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Kippah-Wearing Jewesses

Confession: I am a progressive Jewish feminist with a strong aversion to wearing a kippah. I often parade around town wearing men's cargo shorts, I sport short-and-spiky fauxhawk-ish hair, and can feel at home in a tie and blazer over baggy khakis. I usually wear a tallit when I pray. But wearing a kippah in synagogue makes me feel shockingly unfeminine and terribly self-conscious. 

When I was instructed by my rabbi (in preparation for my Bat Mitzvah) that it was mandatory to cover my head on the bimah, I told my mother that I would wear a wide-brimmed classy hat. So off we went to Monsey, NY—home to a thriving ultra-Orthodox community—to pick out two dazzling hats (one for Friday night, and one for Saturday morning) intended for the heads of shul-going married women. It took several attempts before a Monsey saleswoman actually agreed to do business with a soon-to-be Bat Mitzvah girl, but when I finally marched out of a store with the hats of my dreams adorned with delicate bows and velvet, my kippah-free pride was unparalleled. Now, when I chant Torah, I generally wear my $5.00 hipster hat or some kind of bandanna in lieu of a kippah, a doily (which my mother taught me was for a cake, not for a head), and in lieu of a femininely styled wire-constructed kippah with pearls and rhinestones. 

But deep down, I would like to be a woman who can wear a kippah comfortably and feel proud in it. I admire kippah-wearing women. I almost envy them. And if I'm amenable to wearing a tallit, why should I have a problem with a kippah? Often, women wear them together as a color-coordinated set. I tracked down a fellow feminist Jewess who is my age and not a rabbinical student. As it happens, she used to wear a kippah all the time. In fact, she wore it to her job at Planned Parenthood. So I inquired:

JN: What about wearing a kippah appeals to you?

Elana: When I wore a kippah all the time, (or "rocked the yarmulke 24/7" as my brother put it) it was out of the feeling that it brought me some sort of protection and reminded me to live my life in service to G!d -- to be holy at all times. I also liked that people recognized that I was Jewish immediately when I wore it. I liked that I could wear it at work and be visibly feminist and pro-choice by the nature of my job -- and also visibly religious. When I worked in the Planned Parenthood abortion clinic, it made me think more about the power (and dare I say, holiness?) of what I was doing. I asked G!d for help a lot in those days, to help the very troubled and often abused women I worked with. I also enjoyed the sort of gender-bending status it brought. Jews and non-Jews alike were surprised to see me, a woman, wearing it. It made me feel subversive and powerful.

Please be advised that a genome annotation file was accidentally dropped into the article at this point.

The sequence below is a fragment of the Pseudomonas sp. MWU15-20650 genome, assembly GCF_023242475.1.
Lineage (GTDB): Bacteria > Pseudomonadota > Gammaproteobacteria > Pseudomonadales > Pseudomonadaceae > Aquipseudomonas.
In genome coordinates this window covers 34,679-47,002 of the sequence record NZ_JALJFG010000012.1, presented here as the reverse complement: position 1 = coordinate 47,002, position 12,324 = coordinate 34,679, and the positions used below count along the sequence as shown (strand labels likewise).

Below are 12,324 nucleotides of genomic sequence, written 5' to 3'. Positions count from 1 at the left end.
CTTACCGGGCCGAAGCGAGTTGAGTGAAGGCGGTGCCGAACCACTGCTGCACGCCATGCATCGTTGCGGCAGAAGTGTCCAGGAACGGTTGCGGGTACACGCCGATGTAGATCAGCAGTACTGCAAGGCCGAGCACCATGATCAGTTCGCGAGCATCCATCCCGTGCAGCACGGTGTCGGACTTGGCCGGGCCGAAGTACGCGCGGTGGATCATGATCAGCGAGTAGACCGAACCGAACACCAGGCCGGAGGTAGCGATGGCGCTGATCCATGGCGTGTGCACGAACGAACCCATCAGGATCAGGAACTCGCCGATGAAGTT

JN: You enjoy wearing it in synagogue, but why wear it all the time?

Elana: I guess for the reason of reminding me that G!d is with me, G!d is everywhere, all the time, not just in synagogue.

JN: Did it ever make you self-conscious?

Elana: Absolutely. People would often holler "SHALOM!" at me. I felt more visible, not only as a Jew, but just less anonymous in general. I got a lot of questions about it, pretty much on a daily basis.

JN: Do you think all progressive Jewish women should be required to wear a kippah in synagogue?

Elana: I think it's a personal choice. I don't think there is a "feminist stance" on the issue or that wearing one is right or wrong. Wearing a kippah for men or for women is not a matter of halacha (law), it's a minhag (custom). I do think that since men must wear one while on the bimah reading Torah or leading services, women should too. I think the choice should be made out of reasons deeper than fashion.

JN: What ultimately led you to stop wearing your kippah during the day?

Elana: It wasn't really a thought-out decision. I'm ashamed to say it, but I think a big part of it was the        visibility, the questions, the self-consciousness. I went to Dyke March in San Francisco and I wanted to wear my kippah and march shirtless. I felt like I couldn't do both! And what about when I took the train on Shabbat to go to synagogue? Should I take off my kippah on the train because I was breaking Shabbat? Another big reason was that I moved out of the dangerous California neighborhood where I lived and moved back to MA, and worked for a Jewish organization, so I didn't feel the need either for protection or to wear my Jewish identity so visibly. I still consider going back, though. I kind of liked it. I really like hats in general, and I feel a sense of security and presence when I take the minute, with kavannah (intention), to put a kippah—or something to serve as one—on.

JN: If you had two children, a girl and a boy, would you require both to wear a kippah in synagogue?

Elana: Yes.

That’s just one perspective from one kippah-wearing Jewess. Surely, there are others of you out there with your own stories to share. How do you feel about women wearing kippot? And how do you feel about other head-coverings as part of ritual practice or self-identity?

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24 Comments